The effect of unihemispheric concurrent dual-site transcranial direct current stimulation of primary motor and dorsolateral prefrontal cortices on motor function in patients with sub-acute stroke

Sahar Toluee Achacheluee, Leila Rahnama, Noureddin Karimi, Iraj Abdollahi, Syed Asadullah Arslan, Shapour Jaberzadeh

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It is believed that unihemispheric concurrent dual-site transcranial direct current stimulation (tDCSUHCDS) of the primary motor cortex (M1) and the dorsolateral prefrontal cortex (DLPFC) causes an increase in motor cortex excitability. However, the clinical effect of this type of stimulation on patients with neurological conditions is not yet known. The aim of the present study was to assess the effect of anodal-tDCSUHCDS (a-tDCSUHCDS) on upper limb motor function in subacute stroke patients. Fifteen patients participated in this sham-controlled crossover study. The main outcome measures were the reaction time (RT) to visual stimuli, completion time of a nine-pin pegboard (9-PPB), and the scores from the Fugl–Meyer assessment (FMA) for the upper limb of the involved side before and after three brain stimulation conditions. For a-tDCSUHCDS, the anodal electrodes were placed on the M1 and the DLPFC, while for a-tDCS, the anodal electrode was placed on the M1. For the sham stimulation, the tDCS was turned off after 30 s. For brain stimulation, the selected current was 1 mA for 20 min. After a-tDCSUHCDS, there was a significant reduction in the RT and completion time of the 9-PPB compared with the times after a-tDCS and the sham stimulation: p = 0.013 and p = 0.022, respectively). However, there was no significant difference in the FMA scores after the three types of stimulations (p = 0.085). Compared with a-tDCS, a-tDCSUHCDS temporarily improved the RT and dexterity of the involved hand in subacute stroke patients. Clinical Trial Registration: Iranian Registry of Clinical Trials (IRCT), identifier IRCT2015012520787N1.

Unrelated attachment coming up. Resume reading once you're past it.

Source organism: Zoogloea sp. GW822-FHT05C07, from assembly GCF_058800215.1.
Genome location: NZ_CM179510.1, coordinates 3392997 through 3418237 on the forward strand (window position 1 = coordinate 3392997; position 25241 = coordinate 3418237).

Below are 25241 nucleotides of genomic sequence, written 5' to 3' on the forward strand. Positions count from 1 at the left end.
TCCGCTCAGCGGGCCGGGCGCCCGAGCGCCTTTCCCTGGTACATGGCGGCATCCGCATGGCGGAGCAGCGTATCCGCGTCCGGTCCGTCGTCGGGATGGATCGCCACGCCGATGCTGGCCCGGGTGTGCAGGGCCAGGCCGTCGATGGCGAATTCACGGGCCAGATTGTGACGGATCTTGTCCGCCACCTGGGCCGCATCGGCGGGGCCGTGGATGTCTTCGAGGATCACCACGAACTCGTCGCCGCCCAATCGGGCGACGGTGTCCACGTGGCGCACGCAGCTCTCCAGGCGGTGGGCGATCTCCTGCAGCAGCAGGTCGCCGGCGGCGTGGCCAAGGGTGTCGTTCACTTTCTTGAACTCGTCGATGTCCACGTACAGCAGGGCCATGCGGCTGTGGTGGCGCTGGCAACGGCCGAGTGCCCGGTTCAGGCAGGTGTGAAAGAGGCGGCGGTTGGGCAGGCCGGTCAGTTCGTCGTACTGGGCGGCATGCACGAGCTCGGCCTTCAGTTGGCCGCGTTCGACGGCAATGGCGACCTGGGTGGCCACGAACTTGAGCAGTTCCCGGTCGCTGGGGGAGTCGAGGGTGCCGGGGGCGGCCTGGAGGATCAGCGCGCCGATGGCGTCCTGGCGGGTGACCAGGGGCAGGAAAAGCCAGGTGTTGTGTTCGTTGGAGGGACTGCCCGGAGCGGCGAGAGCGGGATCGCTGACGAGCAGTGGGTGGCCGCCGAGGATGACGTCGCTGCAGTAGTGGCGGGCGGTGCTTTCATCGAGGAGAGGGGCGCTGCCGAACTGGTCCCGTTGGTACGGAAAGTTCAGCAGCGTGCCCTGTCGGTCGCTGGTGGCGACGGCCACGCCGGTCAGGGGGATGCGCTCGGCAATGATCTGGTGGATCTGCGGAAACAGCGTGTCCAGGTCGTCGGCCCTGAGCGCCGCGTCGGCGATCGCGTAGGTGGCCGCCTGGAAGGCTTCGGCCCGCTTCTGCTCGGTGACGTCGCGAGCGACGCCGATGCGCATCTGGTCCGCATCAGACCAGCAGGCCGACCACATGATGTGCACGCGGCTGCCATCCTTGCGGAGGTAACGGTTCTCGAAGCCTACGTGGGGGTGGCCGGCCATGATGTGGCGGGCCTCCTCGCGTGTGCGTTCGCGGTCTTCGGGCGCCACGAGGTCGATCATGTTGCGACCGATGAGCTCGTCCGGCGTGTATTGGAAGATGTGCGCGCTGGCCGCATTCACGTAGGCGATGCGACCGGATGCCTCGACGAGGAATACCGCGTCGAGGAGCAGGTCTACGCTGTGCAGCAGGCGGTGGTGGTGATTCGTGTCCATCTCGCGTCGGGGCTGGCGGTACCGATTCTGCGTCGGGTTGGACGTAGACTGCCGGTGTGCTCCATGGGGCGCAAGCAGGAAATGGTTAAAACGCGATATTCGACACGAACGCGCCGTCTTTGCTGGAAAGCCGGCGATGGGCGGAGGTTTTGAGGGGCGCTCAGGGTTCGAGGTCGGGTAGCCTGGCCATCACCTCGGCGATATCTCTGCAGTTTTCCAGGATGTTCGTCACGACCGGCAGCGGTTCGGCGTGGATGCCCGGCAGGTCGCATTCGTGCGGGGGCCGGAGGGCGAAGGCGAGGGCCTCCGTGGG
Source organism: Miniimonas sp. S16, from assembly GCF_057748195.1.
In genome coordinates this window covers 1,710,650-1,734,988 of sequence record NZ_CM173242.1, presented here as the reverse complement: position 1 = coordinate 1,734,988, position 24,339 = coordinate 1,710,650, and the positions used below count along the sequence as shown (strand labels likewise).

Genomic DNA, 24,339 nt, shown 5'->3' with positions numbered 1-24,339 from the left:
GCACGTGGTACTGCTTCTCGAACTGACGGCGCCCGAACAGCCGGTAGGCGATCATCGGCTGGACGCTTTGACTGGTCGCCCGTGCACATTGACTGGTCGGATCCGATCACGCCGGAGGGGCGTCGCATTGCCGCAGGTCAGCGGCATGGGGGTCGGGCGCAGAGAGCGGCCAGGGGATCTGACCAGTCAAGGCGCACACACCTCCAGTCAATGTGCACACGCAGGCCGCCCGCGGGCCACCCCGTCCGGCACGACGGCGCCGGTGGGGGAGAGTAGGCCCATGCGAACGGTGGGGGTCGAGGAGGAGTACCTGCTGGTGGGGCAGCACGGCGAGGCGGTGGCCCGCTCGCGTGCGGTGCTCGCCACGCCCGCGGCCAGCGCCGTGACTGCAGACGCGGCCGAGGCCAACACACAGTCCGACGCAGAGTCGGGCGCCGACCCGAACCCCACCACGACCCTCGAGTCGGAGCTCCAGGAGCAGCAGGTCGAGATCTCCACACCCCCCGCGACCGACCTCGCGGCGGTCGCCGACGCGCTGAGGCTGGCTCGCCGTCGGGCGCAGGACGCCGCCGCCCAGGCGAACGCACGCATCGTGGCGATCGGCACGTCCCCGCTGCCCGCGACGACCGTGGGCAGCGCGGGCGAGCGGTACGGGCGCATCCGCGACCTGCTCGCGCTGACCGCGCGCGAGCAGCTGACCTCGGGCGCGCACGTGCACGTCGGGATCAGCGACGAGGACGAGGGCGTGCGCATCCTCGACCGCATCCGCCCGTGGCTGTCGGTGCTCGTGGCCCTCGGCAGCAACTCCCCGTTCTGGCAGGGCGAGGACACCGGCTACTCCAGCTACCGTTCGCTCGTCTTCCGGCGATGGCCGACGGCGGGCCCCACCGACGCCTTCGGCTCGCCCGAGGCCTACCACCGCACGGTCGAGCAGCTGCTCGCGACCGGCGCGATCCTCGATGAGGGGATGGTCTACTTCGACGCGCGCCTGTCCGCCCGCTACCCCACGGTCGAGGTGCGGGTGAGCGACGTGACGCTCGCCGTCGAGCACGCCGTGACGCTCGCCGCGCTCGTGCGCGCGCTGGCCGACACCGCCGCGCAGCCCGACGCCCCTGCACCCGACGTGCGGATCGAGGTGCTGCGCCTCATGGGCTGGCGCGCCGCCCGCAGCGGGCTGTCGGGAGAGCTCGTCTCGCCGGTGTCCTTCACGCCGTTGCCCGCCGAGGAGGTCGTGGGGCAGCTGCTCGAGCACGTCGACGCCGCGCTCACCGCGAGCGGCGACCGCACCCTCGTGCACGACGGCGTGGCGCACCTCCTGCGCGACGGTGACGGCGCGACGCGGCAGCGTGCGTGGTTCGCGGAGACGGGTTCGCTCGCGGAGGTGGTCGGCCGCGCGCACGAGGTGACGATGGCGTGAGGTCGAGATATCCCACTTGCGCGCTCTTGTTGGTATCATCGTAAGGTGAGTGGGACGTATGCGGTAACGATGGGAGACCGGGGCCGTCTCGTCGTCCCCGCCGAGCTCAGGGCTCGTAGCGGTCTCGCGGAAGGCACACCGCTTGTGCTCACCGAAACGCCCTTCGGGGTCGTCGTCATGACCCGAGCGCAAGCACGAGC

Original languageEnglish
Article number441
Number of pages10
JournalFrontiers in Human Neuroscience
Publication statusPublished - 31 Oct 2018


  • Motor cortex
  • Motor skills
  • Stroke
  • Stroke rehabilitation
  • TDCS
  • Upper extremity

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